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General remarks

In this chapter I collected some remarks which are important to see once, but did not fit in the line of the previous chapters.

  1. If you want to know more about a classifier or function, always try the help command.

  2. Also have a look at the file Contents.m. This contains the full list of functions and classifiers defined in the toolbox.

  3. In older versions of the toolbox, the width parameter $ \sigma$ in the support vector data description was optimized automatically. This was done such that a prespecified fraction $ {\rm\tt fracrej}$ of the objects was on the boundary (so these are support vectors with $ 0<\alpha_i<1/(N\nu)$). Another parameter $ C$ was set such that another prespecified fraction $ {\rm\tt fracerr}$ of objects was outside the boundary (the support vectors with $ \alpha_i=1/(N\nu)$). The default of this fraction was $ {\rm\tt fracerr} =
0.01$ and was often ignored in practical experiments. But this lead sometimes to poor results, and created a lot of confusion. If you really want to, and if you're lucky that I included it, it is still available under newsvdd.m.

    I decided to consider the parameter $ \sigma$ as a hyper-parameter. This parameter will not be optimized automatically, but has to be set by the user. To obtain the prespecified error $ {\rm\tt fracrej}$ on the target set, the parameter $ C$ will be set. The parameter $ {\rm\tt fracerr}$ is removed.

    Another complaint about the first implementation of the svdd was, that it was completely aimed at the RBF kernel. That was because the optimization simplifies significantly with this assumption. Using ksvdd or incsvdd this restriction is now lifted. In particular incsvdd is recommended because it does not rely on external quadratic programming optimizers which always creates problems.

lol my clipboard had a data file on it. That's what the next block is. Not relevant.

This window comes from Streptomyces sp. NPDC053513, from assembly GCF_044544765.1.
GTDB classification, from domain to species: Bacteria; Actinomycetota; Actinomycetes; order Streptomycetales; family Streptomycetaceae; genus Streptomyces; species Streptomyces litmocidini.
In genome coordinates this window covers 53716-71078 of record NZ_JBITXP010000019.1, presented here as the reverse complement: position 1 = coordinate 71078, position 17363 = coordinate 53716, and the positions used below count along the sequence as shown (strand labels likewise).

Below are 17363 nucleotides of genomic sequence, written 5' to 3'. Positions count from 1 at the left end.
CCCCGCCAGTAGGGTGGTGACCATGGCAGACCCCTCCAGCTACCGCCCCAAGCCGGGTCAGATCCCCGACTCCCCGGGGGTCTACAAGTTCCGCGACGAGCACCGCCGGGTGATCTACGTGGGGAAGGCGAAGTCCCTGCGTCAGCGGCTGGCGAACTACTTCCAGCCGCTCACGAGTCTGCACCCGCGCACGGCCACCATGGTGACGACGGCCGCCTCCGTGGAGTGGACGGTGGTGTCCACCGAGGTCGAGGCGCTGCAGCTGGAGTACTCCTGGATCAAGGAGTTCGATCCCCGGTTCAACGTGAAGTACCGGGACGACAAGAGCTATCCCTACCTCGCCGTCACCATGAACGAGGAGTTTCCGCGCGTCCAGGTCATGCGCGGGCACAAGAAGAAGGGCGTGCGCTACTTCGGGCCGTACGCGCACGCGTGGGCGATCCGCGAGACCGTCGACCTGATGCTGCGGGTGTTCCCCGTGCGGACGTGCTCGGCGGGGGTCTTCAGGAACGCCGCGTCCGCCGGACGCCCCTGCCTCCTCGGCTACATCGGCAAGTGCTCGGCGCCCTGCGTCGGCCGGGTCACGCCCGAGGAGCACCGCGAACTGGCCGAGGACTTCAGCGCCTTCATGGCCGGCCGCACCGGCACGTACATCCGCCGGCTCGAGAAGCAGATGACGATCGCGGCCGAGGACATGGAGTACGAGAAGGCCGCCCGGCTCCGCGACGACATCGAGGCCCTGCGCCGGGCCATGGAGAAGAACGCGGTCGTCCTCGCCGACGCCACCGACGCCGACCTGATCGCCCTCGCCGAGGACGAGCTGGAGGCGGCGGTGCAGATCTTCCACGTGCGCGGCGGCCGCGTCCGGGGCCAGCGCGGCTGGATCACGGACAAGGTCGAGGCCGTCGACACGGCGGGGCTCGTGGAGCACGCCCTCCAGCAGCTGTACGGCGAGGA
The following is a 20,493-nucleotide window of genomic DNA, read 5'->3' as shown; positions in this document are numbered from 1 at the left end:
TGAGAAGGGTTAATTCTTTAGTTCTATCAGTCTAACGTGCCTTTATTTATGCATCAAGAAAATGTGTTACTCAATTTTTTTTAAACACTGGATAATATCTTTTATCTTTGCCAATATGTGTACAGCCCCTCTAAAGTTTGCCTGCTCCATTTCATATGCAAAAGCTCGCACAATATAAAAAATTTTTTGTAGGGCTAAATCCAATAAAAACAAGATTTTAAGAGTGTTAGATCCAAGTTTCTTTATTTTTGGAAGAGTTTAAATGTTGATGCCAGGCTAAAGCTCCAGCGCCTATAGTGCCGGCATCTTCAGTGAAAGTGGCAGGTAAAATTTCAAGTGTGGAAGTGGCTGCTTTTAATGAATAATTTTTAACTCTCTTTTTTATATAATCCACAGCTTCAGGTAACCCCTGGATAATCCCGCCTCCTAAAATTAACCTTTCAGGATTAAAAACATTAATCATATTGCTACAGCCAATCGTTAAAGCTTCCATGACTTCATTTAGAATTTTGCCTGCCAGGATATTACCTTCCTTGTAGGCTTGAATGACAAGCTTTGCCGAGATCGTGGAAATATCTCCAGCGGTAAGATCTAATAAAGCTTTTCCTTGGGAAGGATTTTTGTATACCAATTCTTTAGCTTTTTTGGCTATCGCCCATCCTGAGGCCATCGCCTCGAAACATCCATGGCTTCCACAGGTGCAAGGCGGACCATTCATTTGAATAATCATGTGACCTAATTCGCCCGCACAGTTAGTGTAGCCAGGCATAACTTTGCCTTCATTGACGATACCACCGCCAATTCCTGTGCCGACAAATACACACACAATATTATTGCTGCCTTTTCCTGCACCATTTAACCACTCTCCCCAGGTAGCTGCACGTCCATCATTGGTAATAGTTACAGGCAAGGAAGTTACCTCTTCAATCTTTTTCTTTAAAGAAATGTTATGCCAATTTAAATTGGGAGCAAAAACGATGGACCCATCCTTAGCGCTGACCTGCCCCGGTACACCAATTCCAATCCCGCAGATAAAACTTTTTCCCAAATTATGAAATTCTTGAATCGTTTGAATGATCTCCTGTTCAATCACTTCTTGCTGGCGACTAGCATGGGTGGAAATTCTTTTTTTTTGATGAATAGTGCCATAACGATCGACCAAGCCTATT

4. There is also a set of functions for visualizing the output of a classifier in 2D. One can define a grid of objects around a 2D dataset, and put that into a dataset. That dataset can be classified by the classifier, and mapped back into the feature space. The user can thus inspect the output of the classifier for the whole feature space around the target class.

    This is explicitly done in the following code:

      >> x = target_class(gendatb([50 0]),'1');
      >> w = svdd(x,0.1,5);
      >> scatterd(x);
      >> griddat = gendatgrid;
      >> out = w*griddat;
      >> plotg(out);
      >> hold on;
      >> scatterd(x);

  5. There is also one function which is in essence not a one-class classifier, but a preprocessor: the kernel whitening kwhiten. This mapping does not classify data, only transforms it into a new dataset. It is hoped that it is transformed into a shaped which can be described better by one-class classifiers. The easiest way to work with this type of preprocessing, is to exploit some Prtools techniques:
      >> x = target_class(gendatb([50 0]),'1');
      >> w_kpca = kwhiten(x,0.99,'p',2);
      >> w = gauss_dd(w_kpca*x,0.1);
      >> W = w_kpca*w;
    This W can now be used as a normal classifier.

  6. I'm not responsible for the correct functioning of the toolbox, but of course I do my best to make the toolbox as useful and bug-free as possible. Please email me when you have found a bug at I'm also very interested when people have defined new one-class classifiers.

next up previous contents index
Next: Contents.m of the toolbox Up: dd_manual Previous: Cross-validation   Contents   Index
David M.J. Tax 2006-07-26